With the negatives out of the way, let’s look at the positives. Upton is 28 years old. That fact alone is huge. For obvious reasons, it is way less risky to sign a player in his late 20′s to a long-term contract. Consider the five-year deal the Phillies gave Ryan Howard. They agreed to the deal two years before he was eligible for free agency and the first year of the deal started in his age-32 season. A five-year deal between the Phillies and Upton would end in his age-32 season. I don’t need to tell you that the expected performances of age 28-32 players is significantly better than age 32-36 players, nor that the former set of players suffers debilitating injuries at a lower rate. Signing any player to a long-term deal is a gamble, but it is much less so for younger players.

On the field, Upton has all the tools to be a premier player. Below is a list of all of the players who hit at least 100 home runs and stole at least 200 bases dating back to 2007 (min. 3,000 plate appearances).

Rk Player HR SB PA From To Age
1 B.J. Upton 113 217 3697 2007 2012 22-27
Provided by Baseball-Reference.com: View Play Index Tool Used
Generated 11/5/2012.

Yup. That’s it. If we lower the stolen base threshold to 150, Rollins and Hanley Ramirez enter the picture. Players who can hit for power and run extremely well are few and far between, and Upton does both very, very well. According to Baseball Prospectus, the only players to have been more productive stealing bases in 2012 were Everth Cabrera, Mike Trout, Ben Revere, and Coco Crisp. Additionally, Upton’s .206 ISO last season was seventh-best among all MLB outfielders, just ahead of Bryce Harper.

Defensively, Upton can obviously cover some ground. Defensive metrics disagree on his value as Baseball Reference’s Total Zone grades him as a below-average defender in each of the last three seasons, while FanGraphs UZR grades him as an above-average defender in every season except 2007 and ’12. I caught up with ubiquitous writer and Rays fan Jason Collette (@JasonCollette), who has watched Upton up close and personal lo these many years. His scouting report on Upton’s defense:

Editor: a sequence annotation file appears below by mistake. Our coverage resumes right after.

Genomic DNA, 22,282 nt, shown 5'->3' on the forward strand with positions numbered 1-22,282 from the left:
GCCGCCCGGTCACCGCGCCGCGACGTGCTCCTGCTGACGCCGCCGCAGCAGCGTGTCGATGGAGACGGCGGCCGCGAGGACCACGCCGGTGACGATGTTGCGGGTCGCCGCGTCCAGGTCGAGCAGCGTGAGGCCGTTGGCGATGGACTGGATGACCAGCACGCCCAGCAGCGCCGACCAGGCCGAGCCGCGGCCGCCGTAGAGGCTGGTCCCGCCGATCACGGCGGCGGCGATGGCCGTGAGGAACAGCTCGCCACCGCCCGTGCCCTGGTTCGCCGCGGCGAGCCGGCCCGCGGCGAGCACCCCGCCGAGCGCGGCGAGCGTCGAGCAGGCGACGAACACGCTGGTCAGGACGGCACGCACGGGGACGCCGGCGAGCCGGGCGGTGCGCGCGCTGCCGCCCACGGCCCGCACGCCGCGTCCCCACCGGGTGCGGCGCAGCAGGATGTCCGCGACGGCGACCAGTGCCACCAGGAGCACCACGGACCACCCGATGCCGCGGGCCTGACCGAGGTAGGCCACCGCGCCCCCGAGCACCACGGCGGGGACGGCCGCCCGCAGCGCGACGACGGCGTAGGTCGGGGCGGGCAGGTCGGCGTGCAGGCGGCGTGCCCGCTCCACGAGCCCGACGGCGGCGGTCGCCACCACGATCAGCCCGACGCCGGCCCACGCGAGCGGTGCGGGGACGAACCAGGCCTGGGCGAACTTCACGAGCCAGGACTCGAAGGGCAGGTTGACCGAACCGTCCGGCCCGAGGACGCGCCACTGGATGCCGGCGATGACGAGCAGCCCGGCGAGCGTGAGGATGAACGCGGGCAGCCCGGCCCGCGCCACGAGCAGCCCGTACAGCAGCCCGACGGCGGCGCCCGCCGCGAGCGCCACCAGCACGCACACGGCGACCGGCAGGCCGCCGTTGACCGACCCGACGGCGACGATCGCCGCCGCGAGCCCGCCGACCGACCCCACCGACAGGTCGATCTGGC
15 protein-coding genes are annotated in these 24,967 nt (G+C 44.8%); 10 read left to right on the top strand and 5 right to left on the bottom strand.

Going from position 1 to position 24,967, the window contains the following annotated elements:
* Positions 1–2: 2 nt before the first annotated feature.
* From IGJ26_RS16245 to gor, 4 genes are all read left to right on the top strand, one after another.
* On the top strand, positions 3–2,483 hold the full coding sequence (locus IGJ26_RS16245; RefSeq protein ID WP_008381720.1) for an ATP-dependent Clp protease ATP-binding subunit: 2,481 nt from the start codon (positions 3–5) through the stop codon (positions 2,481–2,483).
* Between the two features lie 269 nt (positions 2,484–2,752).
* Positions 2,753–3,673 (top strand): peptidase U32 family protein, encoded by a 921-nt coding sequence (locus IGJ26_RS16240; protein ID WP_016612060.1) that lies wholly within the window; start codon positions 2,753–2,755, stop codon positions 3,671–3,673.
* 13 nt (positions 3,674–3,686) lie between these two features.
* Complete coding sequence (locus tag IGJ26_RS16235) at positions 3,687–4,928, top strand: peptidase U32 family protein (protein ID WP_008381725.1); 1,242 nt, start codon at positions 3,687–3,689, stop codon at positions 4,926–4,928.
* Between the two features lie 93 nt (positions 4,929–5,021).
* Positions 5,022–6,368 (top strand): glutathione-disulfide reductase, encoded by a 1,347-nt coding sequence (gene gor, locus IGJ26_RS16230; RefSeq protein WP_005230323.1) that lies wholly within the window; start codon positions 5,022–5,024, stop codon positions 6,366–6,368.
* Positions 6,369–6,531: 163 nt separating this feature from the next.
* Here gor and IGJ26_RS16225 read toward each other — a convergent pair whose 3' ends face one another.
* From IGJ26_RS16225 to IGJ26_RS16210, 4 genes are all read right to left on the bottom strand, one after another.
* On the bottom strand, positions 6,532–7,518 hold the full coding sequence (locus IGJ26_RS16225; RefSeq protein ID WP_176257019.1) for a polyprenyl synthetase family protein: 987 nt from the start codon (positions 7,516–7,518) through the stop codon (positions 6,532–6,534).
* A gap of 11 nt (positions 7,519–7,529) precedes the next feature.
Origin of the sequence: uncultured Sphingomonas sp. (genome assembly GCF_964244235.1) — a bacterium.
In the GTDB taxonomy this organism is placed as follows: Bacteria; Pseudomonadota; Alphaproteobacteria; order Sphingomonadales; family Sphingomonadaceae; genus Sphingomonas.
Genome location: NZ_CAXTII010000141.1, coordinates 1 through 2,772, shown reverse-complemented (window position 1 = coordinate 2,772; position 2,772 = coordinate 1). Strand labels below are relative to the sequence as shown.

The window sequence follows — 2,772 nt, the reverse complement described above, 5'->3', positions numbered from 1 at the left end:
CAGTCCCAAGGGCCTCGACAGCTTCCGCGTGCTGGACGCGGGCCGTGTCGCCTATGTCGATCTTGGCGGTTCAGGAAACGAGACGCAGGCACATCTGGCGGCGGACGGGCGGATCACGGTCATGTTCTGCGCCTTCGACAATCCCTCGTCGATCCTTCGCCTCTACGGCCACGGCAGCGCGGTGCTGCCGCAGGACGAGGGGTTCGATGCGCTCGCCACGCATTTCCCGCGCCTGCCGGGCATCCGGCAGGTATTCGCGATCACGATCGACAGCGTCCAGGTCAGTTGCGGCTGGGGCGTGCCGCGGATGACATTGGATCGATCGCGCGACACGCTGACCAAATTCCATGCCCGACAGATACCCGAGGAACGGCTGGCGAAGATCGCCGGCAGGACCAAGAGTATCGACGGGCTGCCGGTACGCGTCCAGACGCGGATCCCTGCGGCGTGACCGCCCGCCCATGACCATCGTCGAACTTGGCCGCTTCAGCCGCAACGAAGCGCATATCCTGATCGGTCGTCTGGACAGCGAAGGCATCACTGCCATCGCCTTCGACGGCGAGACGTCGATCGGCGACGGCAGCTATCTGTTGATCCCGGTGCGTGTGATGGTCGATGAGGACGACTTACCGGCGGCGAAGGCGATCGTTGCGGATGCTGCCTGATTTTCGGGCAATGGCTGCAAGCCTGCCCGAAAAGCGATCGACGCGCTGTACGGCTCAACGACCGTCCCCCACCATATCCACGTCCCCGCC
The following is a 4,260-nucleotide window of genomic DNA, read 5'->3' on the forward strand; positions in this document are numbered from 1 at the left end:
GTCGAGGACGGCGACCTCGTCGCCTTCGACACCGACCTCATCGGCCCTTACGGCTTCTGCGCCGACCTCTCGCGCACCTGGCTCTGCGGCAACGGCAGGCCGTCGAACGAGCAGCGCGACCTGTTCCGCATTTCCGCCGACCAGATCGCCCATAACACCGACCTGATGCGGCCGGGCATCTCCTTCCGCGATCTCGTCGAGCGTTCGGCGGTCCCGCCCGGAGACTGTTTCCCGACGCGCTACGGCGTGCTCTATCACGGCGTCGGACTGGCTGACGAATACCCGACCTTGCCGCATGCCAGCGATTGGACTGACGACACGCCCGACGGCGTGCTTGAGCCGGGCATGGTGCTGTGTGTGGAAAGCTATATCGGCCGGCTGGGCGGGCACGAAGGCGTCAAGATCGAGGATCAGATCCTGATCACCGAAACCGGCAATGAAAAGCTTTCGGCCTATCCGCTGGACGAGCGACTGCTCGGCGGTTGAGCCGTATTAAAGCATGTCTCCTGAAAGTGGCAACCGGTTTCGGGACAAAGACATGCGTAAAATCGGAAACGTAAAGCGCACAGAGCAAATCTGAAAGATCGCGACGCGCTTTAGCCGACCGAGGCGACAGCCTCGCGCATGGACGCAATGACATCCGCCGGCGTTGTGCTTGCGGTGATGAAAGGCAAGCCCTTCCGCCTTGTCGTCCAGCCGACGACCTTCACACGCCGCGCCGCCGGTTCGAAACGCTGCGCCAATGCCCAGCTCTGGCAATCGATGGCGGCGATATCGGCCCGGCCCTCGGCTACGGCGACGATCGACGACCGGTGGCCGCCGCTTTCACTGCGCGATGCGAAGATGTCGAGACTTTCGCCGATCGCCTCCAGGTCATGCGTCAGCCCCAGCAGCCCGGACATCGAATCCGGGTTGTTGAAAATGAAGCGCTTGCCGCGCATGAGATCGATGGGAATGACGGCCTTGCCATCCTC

[He is] much better going back on balls than he is coming up on them. Tends to play more of them on a bounce than he does to dive forward on them. Side to side, he’s above average. His biggest problem out there are his throws. His arm is not terribly accurate but he takes unrealistic chances at runners from time to time allowing the trail runner to advance an extra base. Off the top of my head, I want to say he did that at least 10 times this season. He’s better than “Gold Glove winner” Adam Jones in everything except playing balls in front of him.

R.J. Anderson (@r_j_anderson), a Rays fan and writer for Baseball Prospectus like Collette, passed along this blog post with a quote on a scout’s take on fielding range:

“I look at who has the best range in the game and I count down from there. BJ Upton has the best range in center in the majors. His reads are flawless, speed incredible. When I see a guy going after a ball, I say, ‘is he as good as BJ Upton?’ Nope. He ain’t an 80 then.”

Upton’s athleticism covers up for some of his decision-making shortcomings, but the gap between the two will have to close as Upton ages and his physical prowess wanes. If Upton doesn’t improve in that area, he would eventually have to move to a corner.

In the big picture, Upton represents an interesting issue to the Phillies. Where would he fit in the lineup? His low average and on-base percentage should preclude him from hitting higher in the batting order, but he hit in the upper-third of the Rays’ lineup in 119 of his 146 games in 2012. Hitting Upton lower in the order, particularly fourth to break up the left-handed Chase Utley and Ryan Howard, would cause the Phillies to lose the value of his speed. Hitting him lower than fifth would cause him to lose too many plate appearances — Phillies #6 hitters took 75 fewer trips to the plate than #1 hitters last season.

Unless the clamor for Upton quiets down significantly, Upton is expected to take home a hefty, lengthy contract that would pay him like an All-Star-caliber player. The Phillies would be hoping that the 28-year-old still has a ceiling to ascend to, rather than having already plateaued. Upton is enough of an enigma that he could realistically do either, and as a result, the Phillies would be taking a bigger leap of faith with him than they have with any of their previous free agent signings in recent times. But for a team that saw its five-year reign atop the NL East ended in 2012, it may be a necessity to exact revenge against the Washington Nationals, who will not enter the 2013 season any worse for the wear.